Ask the Expert: Marilyn Stowe

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July 15, 2013

Recent media coverage of Marilyn Stowe’s new book Divorce and Splitting Up which has been featured in newspapers and magazines up and down the country in the past couple of weeks, with Marilyn advising on a family law dilemma.

Coverage has included The Daily Mail, This Is Money, Cosmopolitan, ITV This Morning, The Sun, Manchester Evening News, Western Daily Press, Irish News, Newcastle Evening Chronicle, Teesside evening Gazette, Wales Daily Post, Birmingham Mail, Coventry Telegraph, Nuneaton Telegraph, Warwickshire Telegraph, York Press, Stourbridge News, Chester Evening News, The Flintshire Leader, South Wales Echo.

Ask the Expert

Q “My husband and I are splitting up acrimoniously, and I want to stay in the house with our two young children, but he refuses to move out. Can I force him to leave? The atmosphere at the moment is terrible for the kids.”

A Family lawyer Marilyn Stowe, author of Divorce & Splitting Up: Advice From a Top Divorce Lawyer (available from Amazon UK, priced £5.99), says: “Unless there’s violence or abuse in the home and you have an order made in the civil or criminal courts preventing your husband from entering or coming near your home, you can’t force him to leave.

“However, you can try persuading him that for everyone’s sake, it would be better if he went to live elsewhere. Mediation may help to find a solution with which you are both satisfied.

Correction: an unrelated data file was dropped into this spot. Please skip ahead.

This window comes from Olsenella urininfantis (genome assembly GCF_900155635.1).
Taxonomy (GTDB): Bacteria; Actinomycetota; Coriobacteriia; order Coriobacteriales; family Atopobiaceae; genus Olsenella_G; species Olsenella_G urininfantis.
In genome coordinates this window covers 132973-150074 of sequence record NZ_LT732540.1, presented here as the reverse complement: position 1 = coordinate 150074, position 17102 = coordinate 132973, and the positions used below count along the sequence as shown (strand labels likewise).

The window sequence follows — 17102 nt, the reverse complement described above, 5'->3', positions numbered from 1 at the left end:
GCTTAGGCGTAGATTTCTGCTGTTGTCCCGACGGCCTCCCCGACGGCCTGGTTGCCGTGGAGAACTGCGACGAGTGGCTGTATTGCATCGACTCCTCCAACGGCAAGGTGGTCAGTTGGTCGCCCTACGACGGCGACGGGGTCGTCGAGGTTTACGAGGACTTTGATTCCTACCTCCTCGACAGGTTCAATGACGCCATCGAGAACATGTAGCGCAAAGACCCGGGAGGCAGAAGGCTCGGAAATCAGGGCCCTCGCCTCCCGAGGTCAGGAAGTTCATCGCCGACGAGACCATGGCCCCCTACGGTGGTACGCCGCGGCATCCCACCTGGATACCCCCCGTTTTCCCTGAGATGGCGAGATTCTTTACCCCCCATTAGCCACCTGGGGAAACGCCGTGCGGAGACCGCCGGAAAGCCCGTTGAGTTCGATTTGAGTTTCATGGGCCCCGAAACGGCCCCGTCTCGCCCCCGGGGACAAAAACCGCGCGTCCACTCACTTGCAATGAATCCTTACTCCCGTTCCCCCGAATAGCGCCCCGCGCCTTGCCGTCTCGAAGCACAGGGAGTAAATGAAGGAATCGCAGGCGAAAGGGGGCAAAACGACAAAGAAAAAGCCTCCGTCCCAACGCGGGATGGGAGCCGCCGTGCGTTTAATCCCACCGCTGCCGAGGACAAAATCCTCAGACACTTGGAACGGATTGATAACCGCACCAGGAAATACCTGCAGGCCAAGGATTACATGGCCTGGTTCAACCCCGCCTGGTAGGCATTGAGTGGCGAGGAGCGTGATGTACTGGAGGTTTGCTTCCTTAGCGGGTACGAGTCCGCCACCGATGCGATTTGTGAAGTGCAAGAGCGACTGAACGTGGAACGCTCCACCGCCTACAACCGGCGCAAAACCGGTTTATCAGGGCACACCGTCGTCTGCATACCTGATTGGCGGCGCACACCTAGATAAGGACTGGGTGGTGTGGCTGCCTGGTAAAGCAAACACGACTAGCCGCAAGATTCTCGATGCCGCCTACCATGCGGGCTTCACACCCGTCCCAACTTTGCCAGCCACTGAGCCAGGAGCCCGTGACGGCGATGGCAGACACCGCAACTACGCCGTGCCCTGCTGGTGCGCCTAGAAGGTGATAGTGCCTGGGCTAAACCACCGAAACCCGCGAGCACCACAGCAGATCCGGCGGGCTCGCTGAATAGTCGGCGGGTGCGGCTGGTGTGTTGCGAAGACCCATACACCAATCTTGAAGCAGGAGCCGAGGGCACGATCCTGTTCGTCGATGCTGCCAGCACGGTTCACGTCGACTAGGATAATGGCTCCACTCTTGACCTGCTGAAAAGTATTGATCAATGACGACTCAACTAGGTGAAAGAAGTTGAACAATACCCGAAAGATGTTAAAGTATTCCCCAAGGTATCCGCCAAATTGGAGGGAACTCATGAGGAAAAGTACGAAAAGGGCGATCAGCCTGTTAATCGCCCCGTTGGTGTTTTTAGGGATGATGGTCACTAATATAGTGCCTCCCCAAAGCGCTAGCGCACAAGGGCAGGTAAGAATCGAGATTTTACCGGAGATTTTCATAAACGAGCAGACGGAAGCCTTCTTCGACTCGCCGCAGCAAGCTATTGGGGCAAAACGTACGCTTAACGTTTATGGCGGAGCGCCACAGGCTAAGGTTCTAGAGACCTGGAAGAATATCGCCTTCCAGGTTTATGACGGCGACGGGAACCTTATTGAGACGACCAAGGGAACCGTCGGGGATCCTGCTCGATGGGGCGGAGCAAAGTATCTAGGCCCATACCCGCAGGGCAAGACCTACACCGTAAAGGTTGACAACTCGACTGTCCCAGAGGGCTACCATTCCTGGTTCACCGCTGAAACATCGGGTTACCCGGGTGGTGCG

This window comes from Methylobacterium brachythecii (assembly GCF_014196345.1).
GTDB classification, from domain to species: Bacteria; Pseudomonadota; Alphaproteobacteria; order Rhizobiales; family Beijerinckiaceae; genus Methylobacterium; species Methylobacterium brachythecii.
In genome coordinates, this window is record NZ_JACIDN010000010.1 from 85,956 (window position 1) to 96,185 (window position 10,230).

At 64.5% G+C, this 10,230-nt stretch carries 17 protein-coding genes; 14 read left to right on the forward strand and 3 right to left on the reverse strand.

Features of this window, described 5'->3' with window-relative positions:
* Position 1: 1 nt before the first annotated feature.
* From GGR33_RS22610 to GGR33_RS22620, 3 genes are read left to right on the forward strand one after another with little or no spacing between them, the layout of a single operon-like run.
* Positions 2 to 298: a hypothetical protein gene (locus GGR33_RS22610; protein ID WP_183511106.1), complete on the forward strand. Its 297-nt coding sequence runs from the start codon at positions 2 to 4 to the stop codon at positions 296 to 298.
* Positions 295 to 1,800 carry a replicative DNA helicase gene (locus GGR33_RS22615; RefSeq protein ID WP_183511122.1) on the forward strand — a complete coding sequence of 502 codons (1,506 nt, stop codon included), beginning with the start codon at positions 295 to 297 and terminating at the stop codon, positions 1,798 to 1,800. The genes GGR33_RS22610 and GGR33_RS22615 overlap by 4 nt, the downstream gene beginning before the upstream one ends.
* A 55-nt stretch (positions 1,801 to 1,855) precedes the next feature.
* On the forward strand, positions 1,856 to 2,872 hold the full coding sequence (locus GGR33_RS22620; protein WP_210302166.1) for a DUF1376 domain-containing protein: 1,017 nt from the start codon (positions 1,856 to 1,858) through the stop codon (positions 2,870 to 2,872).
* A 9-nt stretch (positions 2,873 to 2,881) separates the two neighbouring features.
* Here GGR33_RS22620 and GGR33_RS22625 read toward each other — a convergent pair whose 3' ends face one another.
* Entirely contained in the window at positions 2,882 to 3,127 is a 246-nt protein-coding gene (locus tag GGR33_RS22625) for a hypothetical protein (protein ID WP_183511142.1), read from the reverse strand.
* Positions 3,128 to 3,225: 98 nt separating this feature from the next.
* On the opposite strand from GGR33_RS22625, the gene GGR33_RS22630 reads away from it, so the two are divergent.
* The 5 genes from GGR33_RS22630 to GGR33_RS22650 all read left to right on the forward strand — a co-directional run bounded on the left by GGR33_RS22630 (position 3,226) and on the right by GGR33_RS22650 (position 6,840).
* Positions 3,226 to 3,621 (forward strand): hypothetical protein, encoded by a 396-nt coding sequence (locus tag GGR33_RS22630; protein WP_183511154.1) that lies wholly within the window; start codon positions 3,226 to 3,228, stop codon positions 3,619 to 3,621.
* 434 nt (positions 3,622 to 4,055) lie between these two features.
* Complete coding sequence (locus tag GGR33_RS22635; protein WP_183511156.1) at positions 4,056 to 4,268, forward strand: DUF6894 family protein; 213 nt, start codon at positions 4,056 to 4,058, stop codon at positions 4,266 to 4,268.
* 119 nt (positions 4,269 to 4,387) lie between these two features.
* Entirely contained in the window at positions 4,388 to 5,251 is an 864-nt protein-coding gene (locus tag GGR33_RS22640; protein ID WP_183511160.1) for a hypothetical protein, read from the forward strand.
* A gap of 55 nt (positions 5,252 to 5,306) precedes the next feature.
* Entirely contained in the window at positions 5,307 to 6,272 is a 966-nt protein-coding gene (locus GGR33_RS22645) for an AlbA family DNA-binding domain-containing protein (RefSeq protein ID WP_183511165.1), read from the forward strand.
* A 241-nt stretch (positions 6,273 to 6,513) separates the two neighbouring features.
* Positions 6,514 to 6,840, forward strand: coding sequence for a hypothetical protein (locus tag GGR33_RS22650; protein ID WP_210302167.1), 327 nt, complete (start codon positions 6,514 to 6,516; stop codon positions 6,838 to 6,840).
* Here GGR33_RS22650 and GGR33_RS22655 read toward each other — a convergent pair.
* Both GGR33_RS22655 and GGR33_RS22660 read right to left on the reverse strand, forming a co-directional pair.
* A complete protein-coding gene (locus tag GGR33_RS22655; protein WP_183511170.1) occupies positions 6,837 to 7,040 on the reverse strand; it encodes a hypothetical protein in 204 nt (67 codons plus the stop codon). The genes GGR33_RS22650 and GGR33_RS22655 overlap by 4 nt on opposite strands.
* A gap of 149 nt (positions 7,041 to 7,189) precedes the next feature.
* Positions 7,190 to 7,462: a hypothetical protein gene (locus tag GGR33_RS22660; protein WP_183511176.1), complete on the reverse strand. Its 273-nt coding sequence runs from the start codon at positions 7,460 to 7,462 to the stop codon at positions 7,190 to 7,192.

“On the other hand, once you’ve weighed up the financial situation, you may decide that he should stay after all. If one of you leaves before the divorce is finalised, you’ll have to maintain two properties on an income which previously maintained one. Divorce can be expensive, especially when one spouse is stubborn and obstructive: at this present time, can your household budget stretch to a second home?

“Finally, if your husband is the breadwinner and he leaves, can you rely on him to continue paying the mortgage and other household bills?

“An interim order can ensure that he continues to pay, but some building societies estimate that up to 40 per cent of arrears are due to divorce or separation.

“I know it isn’t the advice you want to hear but, in all likelihood, the longer you can both stay living separate lives under the same roof the better you will be able to plan for – and afford – life apart.”

Marilyn’s book Divorce & Splitting Up is available on Amazon.

 

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